Hosting RFI Serviceship

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Hosting RFI Serviceship

By Tina Biteghe Bi Ndong, West Point Chamber of Commerce
 

This summer the Rural Futures Institute at the University of Nebraska partnered with 31 organizations to send 10 student interns into rural communities for nine-week “serviceships,” or service internships. Projects the students worked on varied greatly depending on the needs of each host community; however, the ultimate goal of each serviceship was to make a positive, quantifiable impact for rural.

Tina Biteghe Bi Ndong served on the West Point, Neb., host team. For more information about the 2017 West Point Serviceship, check out Amber and Madeleine’s story.

 

How did the Serviceship students’ work help you achieve your strategic goals for the future of your community?

Two of our main goals were related to our recent influx of young families that have moved to West Point. The work done through the Serviceship project created a foundation for programs that will hopefully engage, retain and recruit additional young professionals and their families.

 

How did the University of Nebraska contribute to your community’s goals through this program?

They offered support for our community branding goal. We tapped into the Engler Entrepreneurship program for a project outside of the outlined goals. We are also looking to a Nebraska Extension program as a partner for our proposed leadership program.

 

Shortly after the interns arrived in West Point, we hosted a BRAN Snack Shop.

 

Why do you think it is important for communities to give students this experience?

Madeleine and Amber had been involved in community and organizational projects through school and other organizations prior to their Serviceship, but every community functions differently. We were able to share how West Point approaches projects and goals, and hopefully they can use those experiences in the future as they pursue personal and professional goals.

 

How did hosting RFI Serviceship students bring value to the West Point Chamber?

Utilizing the RFI Serviceship program versus hiring a consultant group, first and foremost, reduced the cost of achieving our goals, but secondly gave greater value to the results. The students were engaged in the community, so I feel that they had greater, and more candid, conversations with area residents and business owners.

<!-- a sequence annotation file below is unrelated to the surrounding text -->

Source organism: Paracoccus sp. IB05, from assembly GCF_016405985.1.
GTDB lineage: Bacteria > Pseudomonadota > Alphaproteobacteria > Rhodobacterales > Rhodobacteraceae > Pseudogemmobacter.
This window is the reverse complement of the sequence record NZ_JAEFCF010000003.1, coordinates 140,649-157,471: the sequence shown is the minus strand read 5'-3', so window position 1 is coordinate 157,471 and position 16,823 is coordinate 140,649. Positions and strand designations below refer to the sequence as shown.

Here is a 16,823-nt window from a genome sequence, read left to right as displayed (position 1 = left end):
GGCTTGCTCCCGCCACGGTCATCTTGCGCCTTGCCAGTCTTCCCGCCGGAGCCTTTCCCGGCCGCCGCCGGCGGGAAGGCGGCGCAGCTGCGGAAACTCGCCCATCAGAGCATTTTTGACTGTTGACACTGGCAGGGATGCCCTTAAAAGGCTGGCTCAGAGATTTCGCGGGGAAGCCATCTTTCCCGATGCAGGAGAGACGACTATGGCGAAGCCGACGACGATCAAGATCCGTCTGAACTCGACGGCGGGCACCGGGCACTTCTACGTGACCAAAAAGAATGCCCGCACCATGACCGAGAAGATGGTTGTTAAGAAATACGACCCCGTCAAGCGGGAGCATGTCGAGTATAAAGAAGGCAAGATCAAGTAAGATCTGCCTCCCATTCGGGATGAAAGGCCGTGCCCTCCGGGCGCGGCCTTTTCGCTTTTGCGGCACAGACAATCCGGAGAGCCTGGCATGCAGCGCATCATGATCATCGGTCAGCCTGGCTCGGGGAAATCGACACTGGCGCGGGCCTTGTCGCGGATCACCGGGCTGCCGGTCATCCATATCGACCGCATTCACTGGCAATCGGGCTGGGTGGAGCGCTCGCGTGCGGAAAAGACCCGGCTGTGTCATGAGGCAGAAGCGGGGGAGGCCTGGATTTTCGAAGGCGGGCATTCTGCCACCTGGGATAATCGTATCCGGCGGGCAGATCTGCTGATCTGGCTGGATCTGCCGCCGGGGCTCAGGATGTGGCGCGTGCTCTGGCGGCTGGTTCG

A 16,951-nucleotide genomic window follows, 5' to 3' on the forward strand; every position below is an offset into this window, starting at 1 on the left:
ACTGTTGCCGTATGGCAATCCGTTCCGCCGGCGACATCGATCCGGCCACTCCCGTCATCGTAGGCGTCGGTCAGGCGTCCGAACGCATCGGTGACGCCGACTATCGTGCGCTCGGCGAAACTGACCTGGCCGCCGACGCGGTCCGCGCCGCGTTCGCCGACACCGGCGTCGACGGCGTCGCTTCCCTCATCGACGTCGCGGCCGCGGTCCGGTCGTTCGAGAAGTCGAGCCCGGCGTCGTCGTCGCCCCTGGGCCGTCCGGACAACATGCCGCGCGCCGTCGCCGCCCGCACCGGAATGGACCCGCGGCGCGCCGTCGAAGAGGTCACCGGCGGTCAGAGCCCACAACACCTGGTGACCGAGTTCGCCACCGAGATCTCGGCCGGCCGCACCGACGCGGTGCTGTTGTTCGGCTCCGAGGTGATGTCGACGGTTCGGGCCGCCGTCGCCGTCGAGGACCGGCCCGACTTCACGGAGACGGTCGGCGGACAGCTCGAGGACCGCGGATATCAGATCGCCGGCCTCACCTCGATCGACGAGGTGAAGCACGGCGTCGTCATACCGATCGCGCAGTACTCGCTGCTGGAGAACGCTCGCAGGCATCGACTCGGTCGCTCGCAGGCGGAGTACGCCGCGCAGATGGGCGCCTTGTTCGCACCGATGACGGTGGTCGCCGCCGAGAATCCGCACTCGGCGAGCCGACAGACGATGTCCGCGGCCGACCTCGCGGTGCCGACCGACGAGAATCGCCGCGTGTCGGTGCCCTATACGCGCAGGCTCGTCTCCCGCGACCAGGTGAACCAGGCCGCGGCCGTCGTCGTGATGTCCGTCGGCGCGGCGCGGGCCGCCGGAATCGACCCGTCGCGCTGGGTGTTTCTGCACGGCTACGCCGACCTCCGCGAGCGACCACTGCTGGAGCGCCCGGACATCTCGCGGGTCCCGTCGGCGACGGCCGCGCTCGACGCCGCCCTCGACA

A byproduct of having the students working with the West Point Chamber was the positive PR that our office received. They were constantly doing something in the community, which gained a lot of local media attention. We are constantly working on community projects, but they brought another level of engagement to the projects.

 

How did being on the RFI Host Team develop you as a young professional?

Being a part of the host team, I felt it was important not only to focus on the goals that were outlined in our application, but to make sure that the students were able to really connect with our community in a very short amount of time. It was a good reminder that we need to give other “newbies” that same attention and share our passion for West Point with everyone.

 

Amber had a great time bonding with my kiddos. This is them at the Sights & Sounds festival––an event they hosted in West Point right before they left at the end of their serviceship.

 

 


 

Tina Biteghe Bi Ndong

Executive Director | West Point Chamber of Commerce

I was born in Iowa, moved to Nebraska as an elementary student, and spent many childhood summers in Minnesota. I consider myself a Midwestern girl with Midwestern values. When I am not busy connecting businesses, people and resources—which are interchangeable on any given day—I enjoy traveling and spending time with my husband and our children doing home and craft projects.

 

 


 

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